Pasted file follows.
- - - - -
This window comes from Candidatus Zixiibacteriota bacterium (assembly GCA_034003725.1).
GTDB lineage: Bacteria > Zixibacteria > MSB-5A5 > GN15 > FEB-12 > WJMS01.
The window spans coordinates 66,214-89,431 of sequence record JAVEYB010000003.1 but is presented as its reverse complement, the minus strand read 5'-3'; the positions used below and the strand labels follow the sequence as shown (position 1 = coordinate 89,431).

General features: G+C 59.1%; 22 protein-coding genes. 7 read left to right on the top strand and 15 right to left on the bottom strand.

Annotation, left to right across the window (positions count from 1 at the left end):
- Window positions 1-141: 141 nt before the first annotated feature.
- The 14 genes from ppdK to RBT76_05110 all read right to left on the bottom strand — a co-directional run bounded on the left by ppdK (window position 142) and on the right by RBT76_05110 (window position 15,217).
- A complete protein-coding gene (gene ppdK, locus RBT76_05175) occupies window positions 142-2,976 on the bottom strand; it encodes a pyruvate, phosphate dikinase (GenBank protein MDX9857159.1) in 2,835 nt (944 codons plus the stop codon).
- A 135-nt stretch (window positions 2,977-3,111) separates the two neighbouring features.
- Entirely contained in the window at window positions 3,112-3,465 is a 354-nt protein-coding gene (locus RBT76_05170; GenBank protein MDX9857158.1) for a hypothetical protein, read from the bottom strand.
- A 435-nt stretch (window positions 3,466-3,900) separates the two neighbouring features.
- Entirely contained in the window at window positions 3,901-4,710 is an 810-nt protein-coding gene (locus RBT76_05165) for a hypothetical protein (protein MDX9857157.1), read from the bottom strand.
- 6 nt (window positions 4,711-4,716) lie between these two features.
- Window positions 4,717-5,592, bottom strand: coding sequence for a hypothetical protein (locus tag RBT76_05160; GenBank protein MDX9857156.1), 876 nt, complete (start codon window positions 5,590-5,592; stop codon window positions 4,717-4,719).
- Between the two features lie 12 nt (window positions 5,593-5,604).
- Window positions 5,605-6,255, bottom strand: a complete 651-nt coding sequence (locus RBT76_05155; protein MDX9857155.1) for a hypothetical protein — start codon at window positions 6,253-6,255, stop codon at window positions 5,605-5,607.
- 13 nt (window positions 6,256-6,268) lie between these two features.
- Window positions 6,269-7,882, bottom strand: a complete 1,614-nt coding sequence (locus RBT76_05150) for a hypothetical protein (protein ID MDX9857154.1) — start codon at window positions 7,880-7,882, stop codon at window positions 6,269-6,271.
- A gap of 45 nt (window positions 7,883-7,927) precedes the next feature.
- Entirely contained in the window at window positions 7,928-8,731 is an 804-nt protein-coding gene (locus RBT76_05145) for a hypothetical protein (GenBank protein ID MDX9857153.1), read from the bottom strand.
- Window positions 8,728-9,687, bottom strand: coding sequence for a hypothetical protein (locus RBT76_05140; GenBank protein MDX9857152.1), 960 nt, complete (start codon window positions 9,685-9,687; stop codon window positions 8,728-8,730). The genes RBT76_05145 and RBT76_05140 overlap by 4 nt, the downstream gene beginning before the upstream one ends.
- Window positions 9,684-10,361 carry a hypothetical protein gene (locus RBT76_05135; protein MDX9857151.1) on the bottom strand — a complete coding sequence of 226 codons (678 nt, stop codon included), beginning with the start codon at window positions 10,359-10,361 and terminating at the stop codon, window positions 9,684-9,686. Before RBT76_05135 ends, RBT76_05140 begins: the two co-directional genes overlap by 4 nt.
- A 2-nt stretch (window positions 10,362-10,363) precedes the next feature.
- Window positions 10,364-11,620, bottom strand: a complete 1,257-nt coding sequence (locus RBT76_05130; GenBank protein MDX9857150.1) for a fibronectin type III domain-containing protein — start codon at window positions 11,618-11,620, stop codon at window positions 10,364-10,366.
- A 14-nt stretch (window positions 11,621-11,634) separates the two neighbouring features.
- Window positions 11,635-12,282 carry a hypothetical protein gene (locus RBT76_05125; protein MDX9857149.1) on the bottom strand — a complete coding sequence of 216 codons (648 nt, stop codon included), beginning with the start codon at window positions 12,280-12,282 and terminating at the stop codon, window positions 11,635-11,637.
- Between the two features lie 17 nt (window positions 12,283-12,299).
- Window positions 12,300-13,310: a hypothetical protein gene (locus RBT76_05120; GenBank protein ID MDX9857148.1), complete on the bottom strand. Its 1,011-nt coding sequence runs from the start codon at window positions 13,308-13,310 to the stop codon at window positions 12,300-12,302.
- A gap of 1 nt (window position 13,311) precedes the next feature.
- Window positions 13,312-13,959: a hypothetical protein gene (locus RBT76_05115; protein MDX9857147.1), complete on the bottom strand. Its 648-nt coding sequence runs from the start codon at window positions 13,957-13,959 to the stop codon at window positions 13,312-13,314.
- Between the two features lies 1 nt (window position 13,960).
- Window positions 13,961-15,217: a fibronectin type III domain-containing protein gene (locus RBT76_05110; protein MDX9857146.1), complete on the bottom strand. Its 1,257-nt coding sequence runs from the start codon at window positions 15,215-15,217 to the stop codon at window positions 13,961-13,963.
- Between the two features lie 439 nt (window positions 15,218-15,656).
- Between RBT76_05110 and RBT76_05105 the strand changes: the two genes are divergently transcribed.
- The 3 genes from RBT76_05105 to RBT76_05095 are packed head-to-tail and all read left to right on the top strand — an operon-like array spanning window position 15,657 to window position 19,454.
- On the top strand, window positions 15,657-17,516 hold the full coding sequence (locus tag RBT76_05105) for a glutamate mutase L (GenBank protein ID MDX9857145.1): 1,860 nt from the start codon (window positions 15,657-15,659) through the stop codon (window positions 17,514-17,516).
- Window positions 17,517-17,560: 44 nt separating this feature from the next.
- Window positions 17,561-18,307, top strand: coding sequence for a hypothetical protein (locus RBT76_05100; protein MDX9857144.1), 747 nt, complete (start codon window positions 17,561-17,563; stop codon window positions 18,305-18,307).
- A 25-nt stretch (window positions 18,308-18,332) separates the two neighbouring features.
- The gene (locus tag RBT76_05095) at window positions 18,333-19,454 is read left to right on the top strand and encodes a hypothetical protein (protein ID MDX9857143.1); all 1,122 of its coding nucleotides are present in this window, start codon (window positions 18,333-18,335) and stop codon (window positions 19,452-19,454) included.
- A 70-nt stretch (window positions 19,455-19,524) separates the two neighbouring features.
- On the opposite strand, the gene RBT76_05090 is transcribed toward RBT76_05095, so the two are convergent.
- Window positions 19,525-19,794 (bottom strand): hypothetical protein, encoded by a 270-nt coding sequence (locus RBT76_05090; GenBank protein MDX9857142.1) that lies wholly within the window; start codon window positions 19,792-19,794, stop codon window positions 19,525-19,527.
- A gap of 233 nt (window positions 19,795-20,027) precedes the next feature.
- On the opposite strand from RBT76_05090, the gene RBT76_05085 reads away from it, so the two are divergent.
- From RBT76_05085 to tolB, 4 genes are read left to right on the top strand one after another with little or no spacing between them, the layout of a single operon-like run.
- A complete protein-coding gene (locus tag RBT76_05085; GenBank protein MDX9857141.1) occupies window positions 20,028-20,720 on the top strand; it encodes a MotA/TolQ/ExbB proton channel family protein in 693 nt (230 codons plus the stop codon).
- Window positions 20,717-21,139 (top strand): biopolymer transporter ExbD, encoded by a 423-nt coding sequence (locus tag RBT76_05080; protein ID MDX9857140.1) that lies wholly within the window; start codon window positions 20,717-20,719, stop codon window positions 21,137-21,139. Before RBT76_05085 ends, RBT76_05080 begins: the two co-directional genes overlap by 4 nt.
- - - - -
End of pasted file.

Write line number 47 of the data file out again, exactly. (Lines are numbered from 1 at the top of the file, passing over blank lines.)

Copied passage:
- A complete protein-coding gene (locus tag RBT76_05085; GenBank protein MDX9857141.1) occupies window positions 20,028-20,720 on the top strand; it encodes a MotA/TolQ/ExbB proton channel family protein in 693 nt (230 codons plus the stop codon).